Eric Barreto leads off by inviting us to embrace the fact that we always read in community. Everyone’s reading is a gift and value for the church. We see characters all around the edges of the stories and society finding their place right at the middle of God’s work.
1 Samuel 2:18-20, 26 Hannah gives generously—she didn’t want the child for herself. Samuel wears the clothes of a priest. And we start to hear how the Jesus story echoes the Samuel story—including the honoring of faithful women who become faithful mothers.
Psalm 148 Here we are reminded that we are not alone in our praise of God (or in need of redemption). The particularity of Israel becomes a
Colossians 3:12-17 Get dressed! Daniel drops pearls of pastoral wisdom you won’t get just anywhere. Eric draws on his global experience to help us rethink our clothing choices.
Luke 2:41-52 Jesus feels at home in the Temple, in Jerusalem. That’s its own testimony to the faithfulness of Jesus’ family in coming to Jerusalem year by year. Daniel starts riffing on the correspondences between this scene and Luke 24 after the resurrection. Eric helps us honor Mary in Luke’s Gospel.
Eric’s Book: Reading Theologically
Eric Barreto is Associate Professor of New Testament at Luther Seminary in St. Paul, MN, and will soon be heading to take a New Testament post at Princeton Seminary. He is an ordained Baptist minister and devotes a fair bit of his writing to helping the church grapple better with scripture.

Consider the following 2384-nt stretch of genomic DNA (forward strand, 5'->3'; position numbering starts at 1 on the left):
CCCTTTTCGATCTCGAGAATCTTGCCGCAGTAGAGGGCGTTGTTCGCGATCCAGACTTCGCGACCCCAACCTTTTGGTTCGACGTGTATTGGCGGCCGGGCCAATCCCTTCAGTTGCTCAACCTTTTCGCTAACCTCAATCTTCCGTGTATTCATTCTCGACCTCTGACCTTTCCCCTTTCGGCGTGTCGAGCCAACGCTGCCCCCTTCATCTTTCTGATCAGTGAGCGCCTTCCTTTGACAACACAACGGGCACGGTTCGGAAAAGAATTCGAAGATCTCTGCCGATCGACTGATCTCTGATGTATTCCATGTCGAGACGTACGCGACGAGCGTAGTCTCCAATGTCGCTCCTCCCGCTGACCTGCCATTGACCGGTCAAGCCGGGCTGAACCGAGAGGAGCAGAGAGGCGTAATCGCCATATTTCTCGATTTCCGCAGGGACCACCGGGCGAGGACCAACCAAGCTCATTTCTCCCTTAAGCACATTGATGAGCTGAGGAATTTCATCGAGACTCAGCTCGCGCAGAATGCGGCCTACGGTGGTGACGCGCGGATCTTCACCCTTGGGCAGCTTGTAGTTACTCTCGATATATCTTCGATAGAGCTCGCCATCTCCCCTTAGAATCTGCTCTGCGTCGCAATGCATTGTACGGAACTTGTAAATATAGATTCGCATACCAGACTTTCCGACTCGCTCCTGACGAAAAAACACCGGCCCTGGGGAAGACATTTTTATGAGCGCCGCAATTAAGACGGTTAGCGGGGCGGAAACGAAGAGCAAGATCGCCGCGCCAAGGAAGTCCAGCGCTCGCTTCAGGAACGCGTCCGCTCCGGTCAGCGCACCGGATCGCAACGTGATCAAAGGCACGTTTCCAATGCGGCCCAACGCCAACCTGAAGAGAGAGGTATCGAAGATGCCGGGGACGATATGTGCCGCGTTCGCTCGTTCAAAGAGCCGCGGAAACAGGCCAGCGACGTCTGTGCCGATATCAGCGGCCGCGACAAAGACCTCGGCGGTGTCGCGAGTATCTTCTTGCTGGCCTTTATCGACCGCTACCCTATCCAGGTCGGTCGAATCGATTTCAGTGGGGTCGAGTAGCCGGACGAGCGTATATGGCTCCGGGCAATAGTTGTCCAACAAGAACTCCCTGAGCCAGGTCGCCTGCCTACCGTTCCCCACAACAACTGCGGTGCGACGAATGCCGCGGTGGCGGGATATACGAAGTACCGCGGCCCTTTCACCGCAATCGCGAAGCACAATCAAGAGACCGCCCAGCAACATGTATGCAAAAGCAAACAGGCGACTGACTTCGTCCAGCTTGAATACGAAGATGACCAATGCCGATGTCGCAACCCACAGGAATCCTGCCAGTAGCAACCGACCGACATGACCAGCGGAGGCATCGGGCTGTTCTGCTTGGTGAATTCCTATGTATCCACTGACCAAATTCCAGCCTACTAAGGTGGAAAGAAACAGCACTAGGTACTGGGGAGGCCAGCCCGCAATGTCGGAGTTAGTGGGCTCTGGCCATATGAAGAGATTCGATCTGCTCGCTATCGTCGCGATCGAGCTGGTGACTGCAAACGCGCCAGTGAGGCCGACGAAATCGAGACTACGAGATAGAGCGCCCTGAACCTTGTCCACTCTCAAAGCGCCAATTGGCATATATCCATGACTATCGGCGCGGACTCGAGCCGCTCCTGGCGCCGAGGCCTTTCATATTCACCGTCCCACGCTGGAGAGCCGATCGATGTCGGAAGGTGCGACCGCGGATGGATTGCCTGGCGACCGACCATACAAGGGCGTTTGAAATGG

He writes regularly for WorkingPreacher.org, a lectionary commentary website. He also writes for OnScripture.org and Huffington Post. Eric’s most recent work is an edited volume, Reading Theologically, a guide to biblical interpretation for seminary students.
Daniel Kirk is a writer, speaker, blogger, and New Testament professor who lives in San Francisco, CA. He holds a Ph.D. in New Testament from Duke University and is the author of a pair of books, Unlocking Romans: Resurrection and the Justification of God and Jesus Have I Loved, but Paul? His third book A Man Attested by God: the Human Jesus of the Synoptic Gospels, is off to the printers. He blogs regularly at StoriedTheology.com (jrdkirk.com). You can follow him on Twitter @jrdkirk and on Facebook at Facebook.com/jrdkirk.